As many readers already know, actress Roseanne Barr became an internet laughingstock recently when she praised Donald Trump for his heroic role in an imaginary effort to free thousands of children from a Democrat-run pedophilia network. This bizarre counterfactual belief is part of the so-called QAnon conspiracy, an internet-driven conspiracy theory which holds that Trump and Special Counsel Robert Muller are working together to take down Barack Obama and Hillary Clinton, who are the masterminds of a global child abuse network and terrorism syndicate. Barr removed her tweets referencing QAnon but did not apologize for her belief in the conspiracy.

In a recent examination of the QAnon conspiracy, The Outline highlighted a popular set of rules that believers have been using to try to spread belief in a heroic Donald Trump among mainstream audiences, whom they deride as “normies.” In these rules, take a look at what believers are asked to avoid discussing for fear of turning off audiences:

Avoid 1) Aliens, 2) "Energy" fields, 3) Hollow earth, 4) Metaphysics, 5) Religions pantheons, 6) Moloch / Satan / Saturn, 7) Chemtrails, 8) Crop circles, 9) Detoxing / Cleansing Pineal Gland, 10) Chakras, 11) Reptiloids because normies will take one look at any of those and dismiss you as a nutcase. ...

Meanwhile, I feel like I should say something about the recent Earth Ancients interview with Frank Joseph, the former head of the American Nazi party and a convicted child rapist. Joseph is a rare guest on fringe radio, mostly because of his sordid past, and here host Cliff Dunning whitewashes Joseph by praising him effusively without mentioning his Nazi affiliation or his disturbing history. Joseph made this rare foray into fringe radio to promote his new book, which I reviewed a few months ago.

In the interview, Joseph endorses the controversial claim that evidence for human occupation of America had been discovered in California dating back 100,000 years, and true to his racist heart he differentiates between these presumed people and “the first Asians” to reach America, the ancestors of the Native Americans. As is quite clear, he sees the first Americans as a lost race unrelated to the Native Americans. This is a colonial-era claim invented in the 1700s to justify dispossessing Native peoples. He lingers from time to time on Native Americans’ bloodlust and human sacrifices, another common trope from the colonial era. ...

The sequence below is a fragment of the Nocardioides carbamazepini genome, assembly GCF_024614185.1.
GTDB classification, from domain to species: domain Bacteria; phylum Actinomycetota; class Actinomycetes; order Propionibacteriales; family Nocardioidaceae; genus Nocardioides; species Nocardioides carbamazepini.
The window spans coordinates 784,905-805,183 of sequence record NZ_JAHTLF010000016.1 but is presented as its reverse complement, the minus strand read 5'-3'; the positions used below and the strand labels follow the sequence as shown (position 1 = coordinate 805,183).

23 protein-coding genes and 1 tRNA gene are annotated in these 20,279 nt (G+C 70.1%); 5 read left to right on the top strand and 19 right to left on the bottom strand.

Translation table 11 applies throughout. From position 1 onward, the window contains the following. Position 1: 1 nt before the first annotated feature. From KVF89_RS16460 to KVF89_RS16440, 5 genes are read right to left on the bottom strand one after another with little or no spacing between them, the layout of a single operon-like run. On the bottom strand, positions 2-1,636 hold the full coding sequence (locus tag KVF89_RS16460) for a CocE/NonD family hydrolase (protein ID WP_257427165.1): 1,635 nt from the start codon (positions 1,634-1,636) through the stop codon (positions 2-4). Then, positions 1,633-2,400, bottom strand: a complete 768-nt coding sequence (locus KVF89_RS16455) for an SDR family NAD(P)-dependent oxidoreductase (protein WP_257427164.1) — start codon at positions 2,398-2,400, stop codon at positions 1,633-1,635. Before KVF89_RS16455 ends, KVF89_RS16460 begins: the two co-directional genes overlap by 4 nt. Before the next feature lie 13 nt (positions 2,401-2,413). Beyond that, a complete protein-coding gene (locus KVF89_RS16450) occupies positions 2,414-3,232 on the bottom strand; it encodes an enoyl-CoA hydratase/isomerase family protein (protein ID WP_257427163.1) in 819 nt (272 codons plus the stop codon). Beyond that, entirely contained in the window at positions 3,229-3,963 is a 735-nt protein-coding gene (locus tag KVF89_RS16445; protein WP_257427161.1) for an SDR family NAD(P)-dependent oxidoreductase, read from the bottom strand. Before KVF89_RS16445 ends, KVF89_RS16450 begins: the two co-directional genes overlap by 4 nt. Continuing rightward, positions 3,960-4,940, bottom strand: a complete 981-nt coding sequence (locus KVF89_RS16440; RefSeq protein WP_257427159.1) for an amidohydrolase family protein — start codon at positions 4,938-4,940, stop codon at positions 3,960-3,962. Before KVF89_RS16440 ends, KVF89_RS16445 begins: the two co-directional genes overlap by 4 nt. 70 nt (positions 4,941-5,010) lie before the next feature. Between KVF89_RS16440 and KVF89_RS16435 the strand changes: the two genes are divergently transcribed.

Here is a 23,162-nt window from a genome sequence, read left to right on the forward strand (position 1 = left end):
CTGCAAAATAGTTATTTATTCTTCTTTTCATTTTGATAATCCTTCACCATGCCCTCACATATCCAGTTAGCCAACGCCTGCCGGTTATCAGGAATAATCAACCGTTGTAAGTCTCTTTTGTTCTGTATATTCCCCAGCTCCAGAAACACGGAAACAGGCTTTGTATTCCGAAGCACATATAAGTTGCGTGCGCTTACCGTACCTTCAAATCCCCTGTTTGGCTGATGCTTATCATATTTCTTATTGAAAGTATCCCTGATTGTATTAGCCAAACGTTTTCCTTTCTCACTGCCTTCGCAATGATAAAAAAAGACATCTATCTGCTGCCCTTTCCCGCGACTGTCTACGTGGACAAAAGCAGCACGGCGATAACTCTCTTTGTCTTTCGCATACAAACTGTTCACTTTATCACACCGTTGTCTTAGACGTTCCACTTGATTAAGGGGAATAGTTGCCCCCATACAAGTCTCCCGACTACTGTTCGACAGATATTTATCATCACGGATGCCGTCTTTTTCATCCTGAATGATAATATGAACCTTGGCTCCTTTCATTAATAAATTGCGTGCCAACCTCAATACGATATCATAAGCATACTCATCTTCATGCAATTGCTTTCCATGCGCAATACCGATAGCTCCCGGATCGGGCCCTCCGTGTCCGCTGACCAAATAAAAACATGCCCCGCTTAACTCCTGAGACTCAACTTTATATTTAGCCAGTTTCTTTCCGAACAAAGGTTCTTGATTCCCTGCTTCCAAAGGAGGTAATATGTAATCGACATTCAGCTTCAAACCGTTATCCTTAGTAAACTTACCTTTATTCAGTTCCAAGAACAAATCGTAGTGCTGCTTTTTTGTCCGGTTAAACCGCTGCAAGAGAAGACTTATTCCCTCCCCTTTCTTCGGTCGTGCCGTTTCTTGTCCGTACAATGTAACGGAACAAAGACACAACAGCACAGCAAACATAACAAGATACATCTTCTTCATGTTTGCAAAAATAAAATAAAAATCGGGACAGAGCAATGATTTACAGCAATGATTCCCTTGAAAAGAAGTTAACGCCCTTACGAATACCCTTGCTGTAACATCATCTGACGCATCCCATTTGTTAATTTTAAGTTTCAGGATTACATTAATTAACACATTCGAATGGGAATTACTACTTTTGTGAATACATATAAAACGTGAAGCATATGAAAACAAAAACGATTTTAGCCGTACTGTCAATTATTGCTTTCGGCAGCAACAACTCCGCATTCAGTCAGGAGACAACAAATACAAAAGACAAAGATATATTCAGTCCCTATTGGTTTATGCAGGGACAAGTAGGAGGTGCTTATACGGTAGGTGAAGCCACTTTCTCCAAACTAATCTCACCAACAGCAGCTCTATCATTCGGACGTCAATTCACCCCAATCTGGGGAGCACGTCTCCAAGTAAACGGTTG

Here's a "Map" to all of Q's ideas. If you can call it ideas... Everything is connected! And I do mean everything...

It's a master piece of paranoid thinking.

So this huge, sprawling, all-controlling network of organisations has the means to eliminate/brainwash/manipulate/silence/disappear anyone on the planet in a thousand different ways, and they're about to be revealed and destroyed by an emotionally-crippled buffoon?
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That's interesting, but to me it reads like experimental poetry: https://qanonposts.com/
Or something from a Gibson novel!
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Some more mainstream views on the Qanon thing - one from Harpers, the other from the NYT:

My friend Matthew, who saw combat in Afghanistan and has reported on intelligence issues, believes that Q may be the result of psyops conceived to maintain morale among Trump’s base. The trick, he says, is to fashion a mental filter that will make Trump’s losses look like victories, his missteps like chess moves, his caprices like plans. After all, if most news is fake, as Trump insists, the real news must be hidden out of sight. Q claims to offer glimpses of it, along with warnings about what would happen if we beheld it all at once. To wake in an instant to the Luciferian horrors of the Cabal’s perverted machinations would be like rushing forth from Plato’s cave—blinding, debilitating, maybe deadly. Instead, Q leads us gently toward the light, a patient guide, like Virgil was to Dante.


You don’t create a wild fantasy about your leader being a covert genius unless you understand that to most people, he looks like something quite different. You don’t need an occult story about how your side is secretly winning if it’s actually winning. Publicly, many right-wing politicians and pundits disdain the Mueller investigation and pretend to believe that Trump’s ties to Russia are negligible. But among part of the Trump base, the effort to explain them away appears to be creating psychic strain.

“You cannot possibly imagine the size of this,” said a Q dispatch last month. “Trust the plan. Trust there are more good than bad.” Q almost certainly doesn’t know any state secrets, but he, she, or they understand that some fervent Trump supporters require more reassurance than they’re willing to admit. Their desperate conviction that they will be proven right about Trump betrays a secret fear that they will be proven wrong.